Mariah Fredericks, Emmi Fredericks, . . St. Martin's/ Dunne, $23.95 (304pp) ISBN 978-0-312-31294-7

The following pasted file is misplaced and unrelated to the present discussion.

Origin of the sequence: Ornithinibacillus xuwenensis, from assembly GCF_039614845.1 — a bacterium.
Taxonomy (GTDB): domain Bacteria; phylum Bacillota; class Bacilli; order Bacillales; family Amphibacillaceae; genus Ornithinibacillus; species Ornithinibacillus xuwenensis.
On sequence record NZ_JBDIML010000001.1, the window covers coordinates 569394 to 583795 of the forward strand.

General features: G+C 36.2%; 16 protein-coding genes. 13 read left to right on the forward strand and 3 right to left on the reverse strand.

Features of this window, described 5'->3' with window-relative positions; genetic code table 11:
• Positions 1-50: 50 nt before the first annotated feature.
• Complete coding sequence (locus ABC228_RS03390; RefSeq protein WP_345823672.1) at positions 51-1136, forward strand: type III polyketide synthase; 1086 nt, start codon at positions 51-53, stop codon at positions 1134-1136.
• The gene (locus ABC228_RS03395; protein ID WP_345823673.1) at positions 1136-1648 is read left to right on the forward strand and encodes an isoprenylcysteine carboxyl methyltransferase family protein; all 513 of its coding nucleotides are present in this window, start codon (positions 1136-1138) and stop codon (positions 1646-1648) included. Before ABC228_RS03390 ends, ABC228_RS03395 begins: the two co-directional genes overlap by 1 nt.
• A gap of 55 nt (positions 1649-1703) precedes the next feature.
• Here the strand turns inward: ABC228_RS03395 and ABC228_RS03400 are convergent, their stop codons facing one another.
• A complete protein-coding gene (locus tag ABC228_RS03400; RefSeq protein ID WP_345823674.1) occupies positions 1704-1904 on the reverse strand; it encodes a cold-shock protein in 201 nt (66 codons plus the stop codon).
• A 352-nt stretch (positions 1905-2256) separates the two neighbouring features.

She refers to Jennifer and Brad by their first names. She watched Princess Di's funeral on TV, just to celebrity-spot the mourners. It's official: 20-something New Yorker Eliza is a celebraholic. She has a screechingly dull job at Bickerstaff Books, home to "cheesy" serial novels, so why not spend hours a day thumbing through People , watching E! and scanning the streets for a film-familiar face? But when Eliza's boyfriend dumps her for having no life of her own, Eliza must prove she's more than her obsession. This isn't easy, considering that her social nexus consists of roommate Danny, a handsome, gay, out-of-work actor; best friend Dinah, a performance artist whose only true gift is shamelessness; and Ivan, a talentless wannabe novelist. The media fast is on. Eliza's solution? If you can't be the Star, be the Great Bit Player—and she's got plans for how. But Dinah, who was involved in a hit-and-run with her pseudo-famous white rapper boyfriend, steps into the limelight by claiming she was behind the wheel. Eliza is sure she's lying for the exposure—but no one would stoop that low... right? Frederick's desperate characters aren't particularly sympathetic, but readers may laugh—and sometimes shudder—anyway. It's the book's tertiary characters—neighbor Sal and his pudgy canine star, Norm; Hank, a middle-aged writer of terrible romances aspiring to more—who charm. Gimmicky intertextual tidbits ("Things in Real Life You Do Not Have to Deal With When You Are a Celebrity" sidebars; conversational transcripts) may annoy, but overall this is an entertaining look at America's cult of celebrity. (Feb.)